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"For where two or three gather in my name, there am I with them." Matthew 18:20

 

I'm a Mystic (And So Are You)

Laura DeMaria

Latest article up on Catholic Stand, text below! Inspired by the Ignatian retreat I recently took. I will be doing another - this one with a full hour of prayer a day! - during Lent, so I have a feeling there's more where this came from.

 

I'm a Mystic and So Are You

Earlier this month I participated in my first ever retreat, called “The Retreat in Daily Life.” It was a week-long retreat which took place in tandem with my work day; 30 minutes of prayer on my own in the morning, complemented by 30 minutes of scheduled discussion with a spiritual guide in the afternoon at my nearby church.

The retreat was designed to help participants put the exercises of Ignatian Spirituality into practice. This form of contemplative prayer, which uses one’s imagination and senses to meditate more deeply on Scripture, asks us not only to recognize God in every aspect of our lives, but to come to know Jesus intimately as a friend: one with whom you can converse, at any time.

Within the first couple days of this experience, it became clear to me that I had found something deep, unique, and revelatory. The biggest revelation was this: Jesus really is my friend. He really is always present. And to reach Him – as if I were a sage or mystic – is really not all that mystical or even difficult.

Find God in All Things First

Ignatian Spirituality- named for St. Ignatius, the founder of the Jesuits – maintains a few tenets, one of which is that God is in everything, everywhere. On the first day of the retreat I prayed for “gratitude and wonder that I have been invited into the Mystery that is God’s ongoing creation.” I prayed the Wisdom of Solomon 11:21-12:1, which states that God’s Spirit “is in all things.”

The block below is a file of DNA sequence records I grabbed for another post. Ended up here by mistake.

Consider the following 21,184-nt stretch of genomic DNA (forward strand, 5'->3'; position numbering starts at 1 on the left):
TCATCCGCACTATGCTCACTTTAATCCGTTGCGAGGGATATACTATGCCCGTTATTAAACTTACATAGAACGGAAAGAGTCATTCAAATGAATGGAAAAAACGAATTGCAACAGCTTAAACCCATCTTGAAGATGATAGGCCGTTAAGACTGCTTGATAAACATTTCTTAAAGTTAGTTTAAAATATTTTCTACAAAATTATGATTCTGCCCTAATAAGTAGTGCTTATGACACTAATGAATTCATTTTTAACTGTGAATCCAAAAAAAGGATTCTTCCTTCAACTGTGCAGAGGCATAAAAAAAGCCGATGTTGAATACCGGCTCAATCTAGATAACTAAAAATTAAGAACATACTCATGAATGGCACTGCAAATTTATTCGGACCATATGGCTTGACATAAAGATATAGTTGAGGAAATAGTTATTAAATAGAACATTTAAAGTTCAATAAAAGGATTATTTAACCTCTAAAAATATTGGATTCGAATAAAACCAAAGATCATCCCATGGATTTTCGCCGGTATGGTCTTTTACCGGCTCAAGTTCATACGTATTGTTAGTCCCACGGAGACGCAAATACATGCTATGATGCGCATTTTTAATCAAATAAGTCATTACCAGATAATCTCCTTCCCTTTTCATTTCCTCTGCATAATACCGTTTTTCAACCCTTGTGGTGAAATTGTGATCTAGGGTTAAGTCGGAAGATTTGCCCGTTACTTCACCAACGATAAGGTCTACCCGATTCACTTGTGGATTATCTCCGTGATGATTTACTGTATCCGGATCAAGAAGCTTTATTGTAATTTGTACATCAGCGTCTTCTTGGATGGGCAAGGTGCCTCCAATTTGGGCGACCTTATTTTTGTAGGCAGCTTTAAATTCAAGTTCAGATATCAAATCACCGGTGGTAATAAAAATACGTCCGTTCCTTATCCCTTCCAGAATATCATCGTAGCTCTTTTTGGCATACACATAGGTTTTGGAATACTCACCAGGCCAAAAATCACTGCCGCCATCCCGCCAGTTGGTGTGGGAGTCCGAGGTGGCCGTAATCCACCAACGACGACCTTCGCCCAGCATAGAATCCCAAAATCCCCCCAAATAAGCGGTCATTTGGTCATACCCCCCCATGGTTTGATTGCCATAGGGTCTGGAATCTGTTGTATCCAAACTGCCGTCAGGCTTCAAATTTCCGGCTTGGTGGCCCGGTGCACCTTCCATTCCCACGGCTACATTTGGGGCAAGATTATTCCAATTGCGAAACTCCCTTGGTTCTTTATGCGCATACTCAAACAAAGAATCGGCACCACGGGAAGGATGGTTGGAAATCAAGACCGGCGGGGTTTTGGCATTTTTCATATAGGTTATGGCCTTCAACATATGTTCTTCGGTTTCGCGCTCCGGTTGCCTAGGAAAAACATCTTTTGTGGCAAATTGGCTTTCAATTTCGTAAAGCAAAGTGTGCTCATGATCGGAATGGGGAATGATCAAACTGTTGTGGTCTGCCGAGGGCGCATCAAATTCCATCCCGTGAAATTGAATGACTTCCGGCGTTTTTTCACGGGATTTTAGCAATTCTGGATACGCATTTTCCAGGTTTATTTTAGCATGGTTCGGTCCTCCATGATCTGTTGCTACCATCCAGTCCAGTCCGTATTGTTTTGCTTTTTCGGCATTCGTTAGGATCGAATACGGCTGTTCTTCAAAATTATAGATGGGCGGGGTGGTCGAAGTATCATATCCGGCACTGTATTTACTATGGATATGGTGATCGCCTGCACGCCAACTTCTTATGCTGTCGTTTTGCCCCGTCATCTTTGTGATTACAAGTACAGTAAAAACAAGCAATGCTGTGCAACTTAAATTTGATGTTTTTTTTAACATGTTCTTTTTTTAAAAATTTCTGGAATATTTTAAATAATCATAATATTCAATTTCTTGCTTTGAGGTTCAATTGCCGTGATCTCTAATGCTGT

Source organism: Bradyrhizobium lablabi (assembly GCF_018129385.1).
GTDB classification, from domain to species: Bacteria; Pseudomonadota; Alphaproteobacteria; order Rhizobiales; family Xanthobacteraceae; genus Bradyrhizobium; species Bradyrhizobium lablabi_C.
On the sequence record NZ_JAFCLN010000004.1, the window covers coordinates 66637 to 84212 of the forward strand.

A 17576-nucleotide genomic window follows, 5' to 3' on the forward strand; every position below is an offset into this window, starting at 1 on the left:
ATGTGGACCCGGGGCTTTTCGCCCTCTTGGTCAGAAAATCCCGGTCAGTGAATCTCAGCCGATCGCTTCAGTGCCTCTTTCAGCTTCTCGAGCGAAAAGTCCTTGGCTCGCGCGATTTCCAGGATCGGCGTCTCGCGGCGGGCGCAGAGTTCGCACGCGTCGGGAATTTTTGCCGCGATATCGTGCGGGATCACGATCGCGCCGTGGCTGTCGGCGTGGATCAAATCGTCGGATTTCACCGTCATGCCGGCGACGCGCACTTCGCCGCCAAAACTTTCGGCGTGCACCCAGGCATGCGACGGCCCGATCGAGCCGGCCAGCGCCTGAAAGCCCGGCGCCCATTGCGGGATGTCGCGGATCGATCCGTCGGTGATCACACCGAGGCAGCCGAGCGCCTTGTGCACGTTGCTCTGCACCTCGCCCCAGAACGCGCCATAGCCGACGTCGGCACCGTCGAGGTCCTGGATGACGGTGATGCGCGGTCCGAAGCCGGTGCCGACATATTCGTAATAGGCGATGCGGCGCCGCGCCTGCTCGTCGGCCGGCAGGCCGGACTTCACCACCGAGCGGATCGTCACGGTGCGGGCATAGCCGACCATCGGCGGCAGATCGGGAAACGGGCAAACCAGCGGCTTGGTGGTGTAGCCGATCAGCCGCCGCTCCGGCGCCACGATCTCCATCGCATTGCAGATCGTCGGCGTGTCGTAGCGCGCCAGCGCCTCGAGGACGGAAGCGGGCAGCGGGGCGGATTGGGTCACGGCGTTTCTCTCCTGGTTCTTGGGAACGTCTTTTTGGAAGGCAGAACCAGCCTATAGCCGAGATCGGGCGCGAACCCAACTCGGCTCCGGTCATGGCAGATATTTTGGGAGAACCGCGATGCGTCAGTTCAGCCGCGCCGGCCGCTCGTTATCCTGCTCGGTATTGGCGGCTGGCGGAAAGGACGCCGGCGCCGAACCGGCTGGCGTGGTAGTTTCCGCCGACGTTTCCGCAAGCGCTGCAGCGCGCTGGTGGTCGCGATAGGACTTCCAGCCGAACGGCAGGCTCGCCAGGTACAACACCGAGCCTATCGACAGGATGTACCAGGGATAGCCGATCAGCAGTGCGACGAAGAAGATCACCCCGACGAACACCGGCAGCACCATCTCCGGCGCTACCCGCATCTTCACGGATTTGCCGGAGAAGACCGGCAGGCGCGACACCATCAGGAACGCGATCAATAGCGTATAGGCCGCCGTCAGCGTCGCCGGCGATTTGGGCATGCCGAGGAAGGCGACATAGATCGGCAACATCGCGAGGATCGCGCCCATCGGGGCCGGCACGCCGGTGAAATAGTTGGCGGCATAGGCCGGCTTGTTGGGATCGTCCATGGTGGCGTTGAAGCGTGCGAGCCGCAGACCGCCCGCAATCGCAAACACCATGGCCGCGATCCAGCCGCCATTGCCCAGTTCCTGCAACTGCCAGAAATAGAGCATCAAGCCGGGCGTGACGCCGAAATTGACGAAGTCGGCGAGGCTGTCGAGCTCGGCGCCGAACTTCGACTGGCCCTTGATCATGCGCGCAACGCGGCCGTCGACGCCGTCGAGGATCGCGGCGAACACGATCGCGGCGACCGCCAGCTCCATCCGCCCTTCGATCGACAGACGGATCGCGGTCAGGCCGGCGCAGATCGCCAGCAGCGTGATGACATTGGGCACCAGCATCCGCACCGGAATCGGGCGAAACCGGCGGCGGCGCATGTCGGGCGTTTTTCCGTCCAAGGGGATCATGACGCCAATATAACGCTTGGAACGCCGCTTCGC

That morning as I looked around my home I asked myself if I believed God is in all things. If true, that means that God made the stars, and loves them, and also made me – and loves me. Of course what we know of God is that He loves His children above all other creation, which means He loves me more than all of the stars in the entire universe. I held that image in my mind: the contrast between the limitless, glowing, expanding universe, full of stars and explosions, and me, His child that He gave His life to save. He would choose me – and you – over the stars any day.

Looking at God, Looking at You

To pray in the Ignatian way, one must place oneself in the scene of Scripture enough to experience it with all the senses: the heat of the sun, the movement of the water, the smell of the candle burning. When we meditated on Jesus healing the leper, it was almost too much for me and I understood the Scripture in a new way: I am the leper.

As the week and the mediations progressed, little bits of knowledge came through. Whether hearing St. Paul ask the Romans “If God is with us, who is against us?” (Romans 8:31) or being reassured by Isaiah, “Fear not,” (Isaiah 43:1-7), I gained a deeper understanding of God, myself, and our relationship.

For the first time, the things I had been hearing my whole life had real, personal meaning: God only wants what’s best for me. He created me out of love, and knows me perfectly. Nothing can be done to earn God’s love, because it just is. Above all, He is always present for me.

Jesus Is a Conversation Away

Before experiencing this retreat, I realized I did see God as farther away, as if He were remote and I was unable to give Him the proper credit due for really being omnipresent. I had mistakenly thought it was me waiting for Him. Turns out it is the other way around, and He is the one waiting.

That is why it’s not difficult to become an “armchair mystic,” accessing Jesus at any moment. Jesus is delighted in our presence. He is thrilled to know we are showing up and listening. This form of prayer challenges one to put into action the beliefs we take for granted, and by doing so, truly come to know Him.

In making the choice to enter into a close relationship with God, we free ourselves to be just who He created us to be, which is the ultimate form of worship. With Lent approaching, it is a good time to consider taking a retreat or spiritual study that allows you to make the choice to be truly close to God— whether in the Ignatian tradition or otherwise— and in the process, learn more about who you are, as God made you.

If you are unable to spend the time or resources on a trip away, there are  many convenient retreats offered online. Searching “online Ignatian retreat” yields multiple results; here’s one to get you started.

As with all spiritual seeking, the purpose is to grow closer to God, no matter which approach you take. How wonderful that the mystical experience of knowing God personally is only a prayer away.